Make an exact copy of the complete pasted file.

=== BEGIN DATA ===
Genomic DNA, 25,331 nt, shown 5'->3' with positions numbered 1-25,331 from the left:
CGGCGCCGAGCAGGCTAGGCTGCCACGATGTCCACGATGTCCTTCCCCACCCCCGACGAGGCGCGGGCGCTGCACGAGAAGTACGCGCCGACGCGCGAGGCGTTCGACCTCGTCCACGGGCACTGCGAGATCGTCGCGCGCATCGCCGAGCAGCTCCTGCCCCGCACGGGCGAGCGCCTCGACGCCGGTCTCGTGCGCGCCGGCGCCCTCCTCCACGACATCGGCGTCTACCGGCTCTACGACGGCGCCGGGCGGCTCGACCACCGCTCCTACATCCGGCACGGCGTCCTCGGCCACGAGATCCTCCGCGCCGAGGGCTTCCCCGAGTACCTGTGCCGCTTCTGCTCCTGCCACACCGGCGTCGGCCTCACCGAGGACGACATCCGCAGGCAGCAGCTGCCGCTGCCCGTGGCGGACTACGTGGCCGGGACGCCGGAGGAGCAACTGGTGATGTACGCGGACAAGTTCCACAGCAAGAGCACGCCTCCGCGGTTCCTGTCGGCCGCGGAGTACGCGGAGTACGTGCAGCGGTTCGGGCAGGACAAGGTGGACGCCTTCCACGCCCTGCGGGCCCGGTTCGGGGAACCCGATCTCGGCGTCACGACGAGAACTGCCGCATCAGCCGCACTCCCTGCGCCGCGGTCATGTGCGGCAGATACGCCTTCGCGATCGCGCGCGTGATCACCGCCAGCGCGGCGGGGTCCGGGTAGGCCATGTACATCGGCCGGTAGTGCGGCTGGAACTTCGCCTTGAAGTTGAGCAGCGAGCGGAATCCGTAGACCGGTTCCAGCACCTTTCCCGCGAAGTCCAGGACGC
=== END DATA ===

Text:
Genomic DNA, 25,331 nt, shown 5'->3' with positions numbered 1-25,331 from the left:
CGGCGCCGAGCAGGCTAGGCTGCCACGATGTCCACGATGTCCTTCCCCACCCCCGACGAGGCGCGGGCGCTGCACGAGAAGTACGCGCCGACGCGCGAGGCGTTCGACCTCGTCCACGGGCACTGCGAGATCGTCGCGCGCATCGCCGAGCAGCTCCTGCCCCGCACGGGCGAGCGCCTCGACGCCGGTCTCGTGCGCGCCGGCGCCCTCCTCCACGACATCGGCGTCTACCGGCTCTACGACGGCGCCGGGCGGCTCGACCACCGCTCCTACATCCGGCACGGCGTCCTCGGCCACGAGATCCTCCGCGCCGAGGGCTTCCCCGAGTACCTGTGCCGCTTCTGCTCCTGCCACACCGGCGTCGGCCTCACCGAGGACGACATCCGCAGGCAGCAGCTGCCGCTGCCCGTGGCGGACTACGTGGCCGGGACGCCGGAGGAGCAACTGGTGATGTACGCGGACAAGTTCCACAGCAAGAGCACGCCTCCGCGGTTCCTGTCGGCCGCGGAGTACGCGGAGTACGTGCAGCGGTTCGGGCAGGACAAGGTGGACGCCTTCCACGCCCTGCGGGCCCGGTTCGGGGAACCCGATCTCGGCGTCACGACGAGAACTGCCGCATCAGCCGCACTCCCTGCGCCGCGGTCATGTGCGGCAGATACGCCTTCGCGATCGCGCGCGTGATCACCGCCAGCGCGGCGGGGTCCGGGTAGGCCATGTACATCGGCCGGTAGTGCGGCTGGAACTTCGCCTTGAAGTTGAGCAGCGAGCGGAATCCGTAGACCGGTTCCAGCACCTTTCCCGCGAAGTCCAGGACGC